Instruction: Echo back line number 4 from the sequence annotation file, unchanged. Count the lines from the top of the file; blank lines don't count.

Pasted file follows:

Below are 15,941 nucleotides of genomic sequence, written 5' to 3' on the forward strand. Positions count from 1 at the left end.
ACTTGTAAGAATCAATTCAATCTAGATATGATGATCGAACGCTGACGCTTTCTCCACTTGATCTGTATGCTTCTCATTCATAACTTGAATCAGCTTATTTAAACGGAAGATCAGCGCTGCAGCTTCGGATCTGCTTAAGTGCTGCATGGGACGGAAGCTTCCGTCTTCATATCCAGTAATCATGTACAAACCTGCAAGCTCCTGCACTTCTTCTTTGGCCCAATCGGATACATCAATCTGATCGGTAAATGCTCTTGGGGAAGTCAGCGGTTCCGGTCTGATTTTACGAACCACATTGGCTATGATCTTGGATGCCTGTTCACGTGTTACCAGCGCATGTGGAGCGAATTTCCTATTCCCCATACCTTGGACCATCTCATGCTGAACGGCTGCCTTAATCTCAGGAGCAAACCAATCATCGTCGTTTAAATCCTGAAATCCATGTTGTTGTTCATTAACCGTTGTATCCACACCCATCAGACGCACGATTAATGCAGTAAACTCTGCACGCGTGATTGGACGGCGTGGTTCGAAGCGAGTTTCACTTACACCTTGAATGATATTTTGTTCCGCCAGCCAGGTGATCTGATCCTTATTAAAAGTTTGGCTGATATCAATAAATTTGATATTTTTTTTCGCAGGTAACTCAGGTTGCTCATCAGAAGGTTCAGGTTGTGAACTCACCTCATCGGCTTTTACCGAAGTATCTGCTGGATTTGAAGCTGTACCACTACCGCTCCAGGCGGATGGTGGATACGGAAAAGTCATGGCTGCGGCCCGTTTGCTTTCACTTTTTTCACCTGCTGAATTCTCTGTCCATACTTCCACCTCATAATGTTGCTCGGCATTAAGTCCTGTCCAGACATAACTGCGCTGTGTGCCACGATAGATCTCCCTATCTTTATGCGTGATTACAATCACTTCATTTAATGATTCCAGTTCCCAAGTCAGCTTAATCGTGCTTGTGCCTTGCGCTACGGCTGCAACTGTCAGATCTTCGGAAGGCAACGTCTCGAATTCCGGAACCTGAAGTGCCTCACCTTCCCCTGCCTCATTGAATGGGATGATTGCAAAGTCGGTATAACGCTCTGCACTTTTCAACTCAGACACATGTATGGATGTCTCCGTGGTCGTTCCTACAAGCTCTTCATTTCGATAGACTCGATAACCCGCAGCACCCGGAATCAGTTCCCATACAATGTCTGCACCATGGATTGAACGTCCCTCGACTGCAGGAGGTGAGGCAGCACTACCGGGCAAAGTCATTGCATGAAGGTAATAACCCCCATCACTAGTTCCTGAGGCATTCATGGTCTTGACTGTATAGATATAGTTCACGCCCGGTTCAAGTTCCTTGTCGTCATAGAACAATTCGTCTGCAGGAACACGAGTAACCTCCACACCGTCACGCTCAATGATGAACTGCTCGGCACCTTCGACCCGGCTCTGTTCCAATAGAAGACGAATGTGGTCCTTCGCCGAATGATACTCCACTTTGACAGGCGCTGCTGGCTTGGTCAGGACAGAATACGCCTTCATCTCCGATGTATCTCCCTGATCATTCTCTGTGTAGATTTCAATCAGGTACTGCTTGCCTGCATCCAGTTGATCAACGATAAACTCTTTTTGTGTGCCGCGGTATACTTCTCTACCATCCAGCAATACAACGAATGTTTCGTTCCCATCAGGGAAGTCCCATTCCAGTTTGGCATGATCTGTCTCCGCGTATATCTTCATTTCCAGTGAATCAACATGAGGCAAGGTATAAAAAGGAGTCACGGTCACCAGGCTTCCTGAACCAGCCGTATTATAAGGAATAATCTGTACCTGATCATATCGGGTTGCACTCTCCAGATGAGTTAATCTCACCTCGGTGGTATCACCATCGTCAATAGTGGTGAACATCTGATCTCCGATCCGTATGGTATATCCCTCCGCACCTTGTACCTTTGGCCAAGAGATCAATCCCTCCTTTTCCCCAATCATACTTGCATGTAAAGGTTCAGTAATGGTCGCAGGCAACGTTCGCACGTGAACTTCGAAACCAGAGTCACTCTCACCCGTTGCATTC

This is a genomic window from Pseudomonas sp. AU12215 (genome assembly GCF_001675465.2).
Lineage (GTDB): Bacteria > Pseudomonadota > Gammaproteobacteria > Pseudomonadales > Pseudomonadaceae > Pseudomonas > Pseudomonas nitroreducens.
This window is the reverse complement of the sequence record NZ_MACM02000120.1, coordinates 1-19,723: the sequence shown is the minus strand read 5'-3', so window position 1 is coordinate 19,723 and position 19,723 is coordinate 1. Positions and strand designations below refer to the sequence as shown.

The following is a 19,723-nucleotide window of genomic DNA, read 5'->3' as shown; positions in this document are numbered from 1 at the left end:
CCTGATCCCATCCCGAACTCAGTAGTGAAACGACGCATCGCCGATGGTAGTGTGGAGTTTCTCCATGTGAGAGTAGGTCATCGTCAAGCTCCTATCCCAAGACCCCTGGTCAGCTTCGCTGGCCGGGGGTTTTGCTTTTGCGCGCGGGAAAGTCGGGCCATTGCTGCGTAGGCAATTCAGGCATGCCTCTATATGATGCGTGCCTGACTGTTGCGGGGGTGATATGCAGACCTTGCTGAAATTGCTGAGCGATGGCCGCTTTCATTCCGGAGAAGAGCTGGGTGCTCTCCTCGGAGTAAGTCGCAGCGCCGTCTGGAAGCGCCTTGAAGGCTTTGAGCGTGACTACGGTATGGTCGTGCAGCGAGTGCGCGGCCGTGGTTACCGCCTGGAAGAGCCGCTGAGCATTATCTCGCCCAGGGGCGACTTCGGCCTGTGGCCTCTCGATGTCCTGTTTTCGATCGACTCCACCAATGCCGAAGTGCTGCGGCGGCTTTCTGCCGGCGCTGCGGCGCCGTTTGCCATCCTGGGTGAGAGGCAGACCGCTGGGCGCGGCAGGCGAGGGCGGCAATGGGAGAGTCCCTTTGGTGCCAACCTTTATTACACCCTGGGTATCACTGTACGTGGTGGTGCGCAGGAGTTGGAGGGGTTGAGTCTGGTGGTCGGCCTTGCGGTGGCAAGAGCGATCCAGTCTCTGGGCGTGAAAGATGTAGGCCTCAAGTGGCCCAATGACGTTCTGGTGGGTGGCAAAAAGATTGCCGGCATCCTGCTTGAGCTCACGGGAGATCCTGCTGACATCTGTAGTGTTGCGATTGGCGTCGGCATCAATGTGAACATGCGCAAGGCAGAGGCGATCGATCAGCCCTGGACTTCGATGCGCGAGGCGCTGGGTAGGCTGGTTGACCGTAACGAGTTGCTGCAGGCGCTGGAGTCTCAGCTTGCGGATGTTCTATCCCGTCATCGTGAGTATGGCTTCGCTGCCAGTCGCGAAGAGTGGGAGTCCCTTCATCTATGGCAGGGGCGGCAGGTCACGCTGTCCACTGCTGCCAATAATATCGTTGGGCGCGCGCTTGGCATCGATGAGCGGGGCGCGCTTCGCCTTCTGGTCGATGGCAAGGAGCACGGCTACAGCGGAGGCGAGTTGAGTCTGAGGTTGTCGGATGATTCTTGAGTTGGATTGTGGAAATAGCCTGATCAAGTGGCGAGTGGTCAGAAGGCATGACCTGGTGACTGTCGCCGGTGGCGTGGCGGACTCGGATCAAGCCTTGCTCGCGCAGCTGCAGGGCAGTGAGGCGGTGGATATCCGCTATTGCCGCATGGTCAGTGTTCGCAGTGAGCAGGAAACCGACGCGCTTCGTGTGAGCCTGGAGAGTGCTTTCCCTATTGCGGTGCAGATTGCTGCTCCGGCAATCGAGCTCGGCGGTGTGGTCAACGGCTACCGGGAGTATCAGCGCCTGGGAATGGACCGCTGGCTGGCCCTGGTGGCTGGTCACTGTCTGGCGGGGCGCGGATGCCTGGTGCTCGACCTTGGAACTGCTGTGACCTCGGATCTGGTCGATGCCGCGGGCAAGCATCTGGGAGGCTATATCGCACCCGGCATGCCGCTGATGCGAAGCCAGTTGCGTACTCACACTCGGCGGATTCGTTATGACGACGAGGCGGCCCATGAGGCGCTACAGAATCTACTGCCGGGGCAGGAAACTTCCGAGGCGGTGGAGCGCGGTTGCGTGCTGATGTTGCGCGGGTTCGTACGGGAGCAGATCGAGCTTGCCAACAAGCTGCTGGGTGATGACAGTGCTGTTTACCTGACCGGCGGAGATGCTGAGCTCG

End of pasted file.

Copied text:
Lineage (GTDB): Bacteria > Pseudomonadota > Gammaproteobacteria > Pseudomonadales > Pseudomonadaceae > Pseudomonas > Pseudomonas nitroreducens.